Why Is The Election So Close? 5 Factors That Contributed
If you haven't done a late-night Starbucks run, you might want to go do that right now, because it's going to be a late night. Despite early polls favoring Democrat Hillary Clinton, it seems as though GOP candidate Donald Trump actually has a legitimate chance to win the presidential election — however that makes you feel. With portions of precincts reporting from around the country, there are nine states that are too close to call according to NBC News. Some of these state results have razor thing margins between the two candidates. But why is the race so close? There have been several factors in play leading up to tonight, as well as some election night surprises as the results keep rolling in.
As terrifying as this might sound, Donald Trump — a man who has managed to lob insults to just about every demographic in America as a key campaign strategy — could very well become President of the United States on Tuesday night, despite so many races being too close to call. During NBC News's live election night coverage, Meet the Press moderator Chuck Todd summed up exactly why race this close is so just anxiety-inducing. "I don't want to say it was a hidden Trump vote," Todd said. "I just think we didn't have our weights correct."
Battleground States Are Called That For A Reason
Just as Todd noted, pollsters perhaps didn't get their polls right in advance of the election. While many polls had Clinton in the lead before Tuesday, Trump has become a formidable candidate in the electoral vote tally. As of 9:45 p.m. ET, none of the battleground states have been called for either Clinton or Trump. These states represent 157 electoral votes, and it won't take much beyond locking in key battlegrounds states to clinch the 270 electoral votes to win the presidency.
Narrow Leads Don't Always Convert To Wins
Crowd at block party outside Clinton event is dead silent as CNN goes through a series of states where Trump is leading— Eliza Collins (@elizacollins1) November 9, 2016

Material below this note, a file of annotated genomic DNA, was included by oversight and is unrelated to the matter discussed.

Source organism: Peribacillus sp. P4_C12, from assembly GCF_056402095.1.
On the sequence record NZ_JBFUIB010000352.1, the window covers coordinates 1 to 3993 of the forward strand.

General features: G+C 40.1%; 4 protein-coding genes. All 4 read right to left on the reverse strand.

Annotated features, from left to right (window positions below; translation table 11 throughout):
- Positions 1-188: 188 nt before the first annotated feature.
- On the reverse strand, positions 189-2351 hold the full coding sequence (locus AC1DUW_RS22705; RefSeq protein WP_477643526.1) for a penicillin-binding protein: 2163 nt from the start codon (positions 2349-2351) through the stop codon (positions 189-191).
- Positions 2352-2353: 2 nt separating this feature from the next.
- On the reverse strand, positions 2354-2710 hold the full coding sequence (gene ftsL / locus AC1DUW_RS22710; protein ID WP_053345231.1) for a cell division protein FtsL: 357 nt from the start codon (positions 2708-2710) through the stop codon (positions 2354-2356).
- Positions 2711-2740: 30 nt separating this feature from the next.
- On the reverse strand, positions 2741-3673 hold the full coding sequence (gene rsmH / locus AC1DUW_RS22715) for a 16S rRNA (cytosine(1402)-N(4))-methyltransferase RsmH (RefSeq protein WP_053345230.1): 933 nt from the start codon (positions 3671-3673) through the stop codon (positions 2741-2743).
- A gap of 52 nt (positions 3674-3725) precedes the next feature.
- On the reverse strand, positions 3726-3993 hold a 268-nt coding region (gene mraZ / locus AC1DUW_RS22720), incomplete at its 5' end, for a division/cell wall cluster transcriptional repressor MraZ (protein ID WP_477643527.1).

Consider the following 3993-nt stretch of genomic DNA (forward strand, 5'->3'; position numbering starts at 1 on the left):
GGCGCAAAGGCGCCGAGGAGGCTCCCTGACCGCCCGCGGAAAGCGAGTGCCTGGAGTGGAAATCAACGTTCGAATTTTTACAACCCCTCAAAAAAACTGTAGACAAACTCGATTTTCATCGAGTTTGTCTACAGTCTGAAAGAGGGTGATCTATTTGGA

Here's the thing about elections: No one can predict who will win. Everything up until the moment that all results are final and one candidate concedes is just a guess. Polls mean nothing once ballots are counted. Nate Silver, former Editor-in-Chief of FiveThirtyEight, had a sobering take on this presidential race nail-biter, just before 9 p.m. ET:
Florida Must Not Be Down With Pantsuit Nation
Many analysts and pundits proposed there might be a "silent majority" vote favoring Clinton: women whose spouses will vote Trump, but who will vote Clinton once inside the ballot booth. And after Trump's disgusting comments about women, you'd think Pantsuit Nation would rise like a phoenix on Election Day. Preliminary exit polling data in Florida — a key battleground state that is still too close to call — Clinton has only managed to secure just 51 percent of the female vote. This isn't exactly a ringing endorsement for the candidate who stands to become to the first woman in the White House.
Trump Paints The Midwest Red
While many reliably red states came out in support of Trump, many pollsters didn't expect Trump supporters to come out in the droves they did. But that doesn't necessarily mean they're comfortable with it, either. Speaking on NBC News, talk-radio host Glenn Beck cited unnamed polls, noting that of the people that voted for Trump, 60 percent "don't like that they voted for Donald Trump."
Tuesday's Voter Turnout Could Break Records
With so much on the line in this election, each vote is truly taking a stand on what each American believes about this country. Knowing this, and with more states offering early voting this year, it's no surprise that voters have come out in force on Election Day. Latino voter turnout has been astounding, especially in the state of Florida, where Latino voter turnout was estimated at 100 percent more than those who came out in 2012. According to The Huffington Post, the Asian-American vote has nearly doubled in key battleground states, compared to 2012.
The 2016 presidential election is likely to break voter turnout records, and no matter how close the race is, every single voter that voted on Election Day has been a part of history.